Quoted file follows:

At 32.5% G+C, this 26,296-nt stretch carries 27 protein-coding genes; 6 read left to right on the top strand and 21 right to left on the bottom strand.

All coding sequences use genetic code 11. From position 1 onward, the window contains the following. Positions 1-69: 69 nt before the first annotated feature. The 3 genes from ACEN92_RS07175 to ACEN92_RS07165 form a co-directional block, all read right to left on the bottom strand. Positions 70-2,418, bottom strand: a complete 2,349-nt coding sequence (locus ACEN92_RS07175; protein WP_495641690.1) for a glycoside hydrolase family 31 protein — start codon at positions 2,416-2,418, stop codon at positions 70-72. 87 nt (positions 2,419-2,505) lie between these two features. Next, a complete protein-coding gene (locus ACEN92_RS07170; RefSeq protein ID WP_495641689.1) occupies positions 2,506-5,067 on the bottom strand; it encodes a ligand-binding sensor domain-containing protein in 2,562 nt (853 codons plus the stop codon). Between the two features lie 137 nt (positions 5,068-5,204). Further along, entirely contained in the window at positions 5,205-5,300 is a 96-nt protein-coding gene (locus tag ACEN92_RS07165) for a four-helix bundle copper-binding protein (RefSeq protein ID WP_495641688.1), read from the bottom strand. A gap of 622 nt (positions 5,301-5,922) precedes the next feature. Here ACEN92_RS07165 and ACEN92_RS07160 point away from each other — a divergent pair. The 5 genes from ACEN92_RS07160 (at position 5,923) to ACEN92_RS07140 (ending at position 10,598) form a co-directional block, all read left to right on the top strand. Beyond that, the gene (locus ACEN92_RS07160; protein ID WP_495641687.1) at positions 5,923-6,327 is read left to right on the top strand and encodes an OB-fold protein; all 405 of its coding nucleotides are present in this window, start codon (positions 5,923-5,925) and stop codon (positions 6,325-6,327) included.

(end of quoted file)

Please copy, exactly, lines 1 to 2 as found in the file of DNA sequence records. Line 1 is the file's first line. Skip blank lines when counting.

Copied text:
At 32.5% G+C, this 26,296-nt stretch carries 27 protein-coding genes; 6 read left to right on the top strand and 21 right to left on the bottom strand.

All coding sequences use genetic code 11. From position 1 onward, the window contains the following. Positions 1-69: 69 nt before the first annotated feature. The 3 genes from ACEN92_RS07175 to ACEN92_RS07165 form a co-directional block, all read right to left on the bottom strand. Positions 70-2,418, bottom strand: a complete 2,349-nt coding sequence (locus ACEN92_RS07175; protein WP_495641690.1) for a glycoside hydrolase family 31 protein — start codon at positions 2,416-2,418, stop codon at positions 70-72. 87 nt (positions 2,419-2,505) lie between these two features. Next, a complete protein-coding gene (locus ACEN92_RS07170; RefSeq protein ID WP_495641689.1) occupies positions 2,506-5,067 on the bottom strand; it encodes a ligand-binding sensor domain-containing protein in 2,562 nt (853 codons plus the stop codon). Between the two features lie 137 nt (positions 5,068-5,204). Further along, entirely contained in the window at positions 5,205-5,300 is a 96-nt protein-coding gene (locus tag ACEN92_RS07165) for a four-helix bundle copper-binding protein (RefSeq protein ID WP_495641688.1), read from the bottom strand. A gap of 622 nt (positions 5,301-5,922) precedes the next feature. Here ACEN92_RS07165 and ACEN92_RS07160 point away from each other — a divergent pair. The 5 genes from ACEN92_RS07160 (at position 5,923) to ACEN92_RS07140 (ending at position 10,598) form a co-directional block, all read left to right on the top strand. Beyond that, the gene (locus ACEN92_RS07160; protein ID WP_495641687.1) at positions 5,923-6,327 is read left to right on the top strand and encodes an OB-fold protein; all 405 of its coding nucleotides are present in this window, start codon (positions 5,923-5,925) and stop codon (positions 6,325-6,327) included.